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Cutting off my mother - but what about my DS?

(84 Posts)
borrowedlight Wed 17-Jul-13 07:37:35

I have had a difficult relationship with my mother since my Dad left when I was 11. She is a 'strong character' at best. We argued constantly through my teenagers years and this would get violent - she would often hit me during an argument, and once had her hands round my throat saying she was going to 'fucking kill' me. All this seemed fairly normal to be honest, my parents had always argued. Plates would get smashed (by my mother). She apparently hit my dad on their honeymoon.

I realised it wasn't normal when my first boyfriend noticed bruises all over my arms. By then I was practically at university and was able to largely cut her off. Throughout this period (age 12 to 19) my mum had periods of depression. When I was 12 she told me she was suicidal. It was just me and her living together and I was scared to leave the house incase she was dead when I came back. When I was at university she once rang and said if I didn't come home, she was going to kill herself. So I came home.

I kept my distance from her for years after I left uni. Occasionally we would row and I would receive 10-15 page sides of A4 letters describing in great detail what a terrible person I was. She has fallen out permanently with her brother and her best friend of 20 years. Her mother wrote her out of her will and asked her son to write to me when she died and encourage me to get back in touch with my father. There is noone left brave enough to stand up to my mum.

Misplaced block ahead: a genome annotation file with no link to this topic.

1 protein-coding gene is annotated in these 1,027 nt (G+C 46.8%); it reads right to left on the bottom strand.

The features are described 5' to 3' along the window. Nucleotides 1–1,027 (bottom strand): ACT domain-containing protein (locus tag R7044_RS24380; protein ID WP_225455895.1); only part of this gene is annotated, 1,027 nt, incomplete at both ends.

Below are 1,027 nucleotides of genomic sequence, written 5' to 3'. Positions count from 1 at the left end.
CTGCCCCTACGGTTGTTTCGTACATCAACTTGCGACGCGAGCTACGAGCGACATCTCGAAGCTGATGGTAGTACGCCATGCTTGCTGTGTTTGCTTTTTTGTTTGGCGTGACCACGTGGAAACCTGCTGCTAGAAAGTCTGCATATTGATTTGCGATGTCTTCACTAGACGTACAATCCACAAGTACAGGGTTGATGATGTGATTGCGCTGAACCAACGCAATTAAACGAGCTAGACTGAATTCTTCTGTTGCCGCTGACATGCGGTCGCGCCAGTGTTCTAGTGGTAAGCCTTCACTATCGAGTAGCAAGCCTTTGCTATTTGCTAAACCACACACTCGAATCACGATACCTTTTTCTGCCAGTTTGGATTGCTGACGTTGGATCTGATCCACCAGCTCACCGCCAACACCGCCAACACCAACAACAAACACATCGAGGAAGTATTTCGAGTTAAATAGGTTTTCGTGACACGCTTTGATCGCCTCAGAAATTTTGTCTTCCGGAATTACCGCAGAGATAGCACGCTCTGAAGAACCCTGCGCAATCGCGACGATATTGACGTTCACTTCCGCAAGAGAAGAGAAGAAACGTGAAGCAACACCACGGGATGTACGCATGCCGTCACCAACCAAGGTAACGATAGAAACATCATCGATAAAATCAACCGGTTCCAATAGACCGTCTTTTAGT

But then my husband left me when my son was born. My mother swooped in and took over. She did everything she could to help - childcare to ironing. The problem is that I really just wanted to get a cleaner (she thinks it's wrong to get a cleaner) and get a childminder ('why would you ask anyone but me'). So of course I was stuck - if I asked her to back off a bit, she would get very upset and write me another letter. If I let her get on with it, she would critique every aspect of my life on a daily basis, my food, my clothes, finances, my parenting, my cleaning, my sex life (my boyfriend lived an hour a way and she said I 'went a long way for a shag').